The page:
Uncle Sam Is Choking on Data
by Gary North: Illegal
Aliens and Unemployment: Causes and Effects
At the end
of this report, I will provide a link to an article I published
on steps that you can take to keep Web-based data-gathering companies
from collecting data on your Web viewing activities.
stop this altogether. Too much data comes from your financial transactions.
The FBI and other intelligence agencies are now buying data from
private firms. In effect, they are outsourcing data-collection.
FORMER RIGHT TO PRIVACY
We know that
privacy is no longer a right. The Supreme Court in 1973 legalized
abortion based on the supposed Constitutional right to privacy.
But the invasion of privacy by Big Brother is so all-encompassing
today that whatever right to privacy existed in 1973 is missing
in action today.
government can track all of our bank-related transfers of money.
These are digital, and digits are easy to trace. Only when we pull
money out of an ATM does the government cease being able to follow
the money. This is why national governments around the world limit
the denominational size of bills, despite price inflation. They
want to make it less convenient to use paper money. Paper money
does not leave a paper trail. Digital money does. Professor
Joseph Salerno of Pace University has identified this motivation.
this enormous depreciation, the Federal Reserve has steadfastly
refused to issue notes of larger denomination. This has made large
cash transactions extremely inconvenient and has forced the American
public to make much greater use than is optimal of electronic-payment
methods. Of course, this is precisely the intent of the US government.
The purpose of its ongoing breach of long-established laws regarding
financial privacy is to make it easier to monitor the economic affairs
and abrogate the financial privacy of its citizens, ostensibly to
secure their safety from Colombian drug lords, Al Qaeda operatives,
and tax cheats and other nefarious white-collar criminals.
There is no
way to hide digital money. There are few ways to hide digital information
at all. The average American does not bother to try to hide.
The very rich
use the legal system to protect their interests. They make it so
difficult for governments to interfere with their activities that
bureaucrats prefer to go for the low-hanging fruit: small businesses,
upper middle-class taxpayers, and similar targets who offer the
bureaucrats a high conviction/collection rate per investigation.
The bureaucrats want scalps. Middle class ones will do just fine.
ARE CHEAP TO COLLECT
law of demand is this: "When the price of something falls, more
will be demanded." This surely includes digitized data. The cost
for companies and governments to collect data is falling exponentially.
The demand is for more data. This is mammon in action: the god of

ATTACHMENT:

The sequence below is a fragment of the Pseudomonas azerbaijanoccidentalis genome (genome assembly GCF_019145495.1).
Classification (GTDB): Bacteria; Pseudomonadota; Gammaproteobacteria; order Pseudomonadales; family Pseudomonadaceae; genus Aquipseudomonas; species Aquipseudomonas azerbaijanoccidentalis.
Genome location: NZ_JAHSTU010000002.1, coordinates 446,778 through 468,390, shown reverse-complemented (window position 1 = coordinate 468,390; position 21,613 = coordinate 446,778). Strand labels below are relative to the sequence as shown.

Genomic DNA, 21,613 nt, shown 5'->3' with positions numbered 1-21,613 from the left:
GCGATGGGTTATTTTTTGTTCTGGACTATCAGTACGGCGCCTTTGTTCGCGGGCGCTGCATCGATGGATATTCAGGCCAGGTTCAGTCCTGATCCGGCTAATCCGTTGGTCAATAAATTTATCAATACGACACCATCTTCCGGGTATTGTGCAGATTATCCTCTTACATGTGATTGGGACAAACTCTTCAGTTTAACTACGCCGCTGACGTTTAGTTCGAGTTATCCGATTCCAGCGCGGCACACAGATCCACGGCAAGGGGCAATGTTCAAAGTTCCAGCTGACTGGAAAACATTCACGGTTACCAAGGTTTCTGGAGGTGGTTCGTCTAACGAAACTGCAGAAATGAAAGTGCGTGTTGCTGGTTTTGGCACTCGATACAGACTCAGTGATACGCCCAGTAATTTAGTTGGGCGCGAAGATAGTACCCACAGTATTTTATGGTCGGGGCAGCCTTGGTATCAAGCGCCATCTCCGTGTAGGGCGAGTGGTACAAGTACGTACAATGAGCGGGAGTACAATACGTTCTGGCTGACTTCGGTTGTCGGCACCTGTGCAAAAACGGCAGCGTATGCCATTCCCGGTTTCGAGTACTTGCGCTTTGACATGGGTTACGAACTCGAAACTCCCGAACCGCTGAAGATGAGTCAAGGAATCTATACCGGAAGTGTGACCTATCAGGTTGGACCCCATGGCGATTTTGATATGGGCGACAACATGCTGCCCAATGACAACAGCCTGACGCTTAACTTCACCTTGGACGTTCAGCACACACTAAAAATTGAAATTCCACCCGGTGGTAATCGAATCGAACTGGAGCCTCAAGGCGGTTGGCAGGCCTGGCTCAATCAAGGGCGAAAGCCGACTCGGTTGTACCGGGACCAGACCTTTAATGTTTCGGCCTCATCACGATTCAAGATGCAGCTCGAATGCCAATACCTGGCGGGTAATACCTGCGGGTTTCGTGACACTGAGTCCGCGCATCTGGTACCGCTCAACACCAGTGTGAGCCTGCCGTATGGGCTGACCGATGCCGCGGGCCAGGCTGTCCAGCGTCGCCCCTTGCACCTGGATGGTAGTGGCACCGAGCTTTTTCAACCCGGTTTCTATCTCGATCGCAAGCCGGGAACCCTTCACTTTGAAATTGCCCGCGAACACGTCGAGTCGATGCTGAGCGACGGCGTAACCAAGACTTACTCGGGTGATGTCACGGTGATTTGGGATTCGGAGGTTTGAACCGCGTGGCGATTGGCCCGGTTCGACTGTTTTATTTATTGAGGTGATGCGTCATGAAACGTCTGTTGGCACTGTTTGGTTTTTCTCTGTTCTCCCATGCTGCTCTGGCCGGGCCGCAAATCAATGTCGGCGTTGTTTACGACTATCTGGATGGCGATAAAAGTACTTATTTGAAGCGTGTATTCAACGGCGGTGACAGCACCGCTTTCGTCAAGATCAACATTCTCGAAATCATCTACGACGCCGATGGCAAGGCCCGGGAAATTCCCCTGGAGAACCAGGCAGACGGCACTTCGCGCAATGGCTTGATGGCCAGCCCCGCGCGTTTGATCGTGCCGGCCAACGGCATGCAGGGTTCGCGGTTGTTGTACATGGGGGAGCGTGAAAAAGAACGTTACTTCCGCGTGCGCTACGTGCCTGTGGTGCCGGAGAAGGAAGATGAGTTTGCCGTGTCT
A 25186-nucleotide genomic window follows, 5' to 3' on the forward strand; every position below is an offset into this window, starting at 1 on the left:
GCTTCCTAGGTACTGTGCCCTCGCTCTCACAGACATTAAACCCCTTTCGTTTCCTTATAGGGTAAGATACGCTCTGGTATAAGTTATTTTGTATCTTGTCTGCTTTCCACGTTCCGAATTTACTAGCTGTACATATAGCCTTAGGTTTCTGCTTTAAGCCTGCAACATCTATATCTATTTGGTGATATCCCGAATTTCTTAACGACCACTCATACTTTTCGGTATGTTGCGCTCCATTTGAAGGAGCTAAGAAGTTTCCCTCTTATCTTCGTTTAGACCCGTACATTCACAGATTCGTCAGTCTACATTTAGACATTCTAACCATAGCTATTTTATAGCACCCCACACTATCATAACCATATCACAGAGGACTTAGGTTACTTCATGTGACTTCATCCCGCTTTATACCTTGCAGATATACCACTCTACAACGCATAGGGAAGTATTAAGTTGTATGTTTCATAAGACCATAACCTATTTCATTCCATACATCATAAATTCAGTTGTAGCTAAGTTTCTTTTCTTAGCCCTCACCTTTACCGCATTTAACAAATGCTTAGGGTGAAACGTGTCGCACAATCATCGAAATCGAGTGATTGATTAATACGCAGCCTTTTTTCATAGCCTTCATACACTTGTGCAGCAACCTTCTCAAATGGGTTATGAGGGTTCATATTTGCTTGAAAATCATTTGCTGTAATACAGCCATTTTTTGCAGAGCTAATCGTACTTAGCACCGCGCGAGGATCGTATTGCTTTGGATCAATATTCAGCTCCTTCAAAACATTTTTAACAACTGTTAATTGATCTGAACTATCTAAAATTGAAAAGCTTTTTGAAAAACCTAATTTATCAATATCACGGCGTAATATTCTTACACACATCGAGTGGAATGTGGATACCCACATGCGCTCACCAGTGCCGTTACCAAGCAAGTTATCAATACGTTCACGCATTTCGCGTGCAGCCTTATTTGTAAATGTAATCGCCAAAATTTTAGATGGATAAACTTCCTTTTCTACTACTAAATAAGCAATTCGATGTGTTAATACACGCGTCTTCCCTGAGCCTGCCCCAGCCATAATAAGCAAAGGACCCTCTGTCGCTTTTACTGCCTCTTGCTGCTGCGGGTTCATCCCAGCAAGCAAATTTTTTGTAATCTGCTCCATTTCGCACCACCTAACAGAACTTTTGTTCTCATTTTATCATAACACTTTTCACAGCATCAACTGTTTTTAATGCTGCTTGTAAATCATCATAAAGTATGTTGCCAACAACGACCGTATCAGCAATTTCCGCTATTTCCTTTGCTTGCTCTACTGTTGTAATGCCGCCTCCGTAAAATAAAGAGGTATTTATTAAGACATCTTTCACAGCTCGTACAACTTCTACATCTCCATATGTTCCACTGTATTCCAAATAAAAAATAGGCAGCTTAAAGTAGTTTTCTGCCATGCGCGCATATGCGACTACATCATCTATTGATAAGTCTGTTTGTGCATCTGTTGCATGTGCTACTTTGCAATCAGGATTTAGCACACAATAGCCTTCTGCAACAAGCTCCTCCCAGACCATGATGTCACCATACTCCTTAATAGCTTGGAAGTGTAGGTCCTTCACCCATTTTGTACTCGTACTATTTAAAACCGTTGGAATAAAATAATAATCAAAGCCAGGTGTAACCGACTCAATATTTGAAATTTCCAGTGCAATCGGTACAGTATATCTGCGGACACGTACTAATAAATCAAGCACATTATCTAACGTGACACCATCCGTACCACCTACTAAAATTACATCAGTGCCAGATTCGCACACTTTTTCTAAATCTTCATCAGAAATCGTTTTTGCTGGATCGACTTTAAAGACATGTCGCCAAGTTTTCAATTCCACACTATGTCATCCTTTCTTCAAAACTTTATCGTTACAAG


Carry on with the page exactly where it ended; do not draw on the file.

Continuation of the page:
the Obama Administration authorized a change in the rules. It now
allows the government's National Counterterrorism Center to keep
information on Americans for five years. The old limit was six months.
The organization was founded in 2004 to coordinate information from
the various intelligence agencies: CIA, FBI, Pentagon, and the NSA.
The PBS News
Hour ran a segment on this administrative change. It noted this
following: "Left unclear is the kinds of information on Americans
that is being collected, retained, and analyzed now, and how widely
commercial data, like travel records, credit card transactions,
and phone calls, is involved." Whenever things are left unclear
this is because government bureaucrats prefer it this way. They
have fewer written restraints on their activities.
for this expansion is the inability of the government to identify
the 2009 Ft. Hood mass murders by a Muslim Army officer. We can
understand how difficult this was. As
Secretary of Defense Gates said, the military did not give enough
attention to the problem of "workplace violence."
Department of Defense Independent Review Related to Fort Hood, ordered
by Defense Secretary Robert Gates, is
limited in scope. Despite the title of its report Protecting
the Force: Lessons from Fort Hood there is only a single
page dedicated to the chapter called "Oversight of the Alleged Perpetrator."
Much more space is given to military personnel policies (11 pages),
force protection (six pages) and the emergency response to the shootings
article on the Ft. Hood shootings offers this summary. The shooter
was in contact with Anwar al-Awlaki, who was killed by a U.S. drone
has expressed admiration for the teachings of Anwar al-Awlaki, imam
at the Dar al-Hijrah mosque between 2000 and 2002. As Al-Awlaki
was under surveillance, Hasan was investigated by the FBI after
intelligence agencies intercepted 18 emails between them between
December 2008 and June 2009. In one, Hasan wrote: "I can't wait
to join you" in the afterlife. . . .
were informed of the contacts, but no threat was perceived; the
emails were judged to be consistent with mental health research
about Muslims in the armed services. A DC-based joint terrorism
task force operating under the FBI was notified, and the information
reviewed by one of its Defense Criminal Investigative Service
employees, who concluded there was not sufficient information
for a larger investigation. Despite two Defense Department investigators
on two joint task forces having looked into Hasan's communications,
higher-ups at the Department of Defense stated they were not notified
before the incident of such investigations.
of Ft. Hood, the government has opened the door to five-year data
storage on all Americans. In other words, there was insufficient
data available to the intelligence community to identify a looming
problem. The solution? Monitor everyone more closely.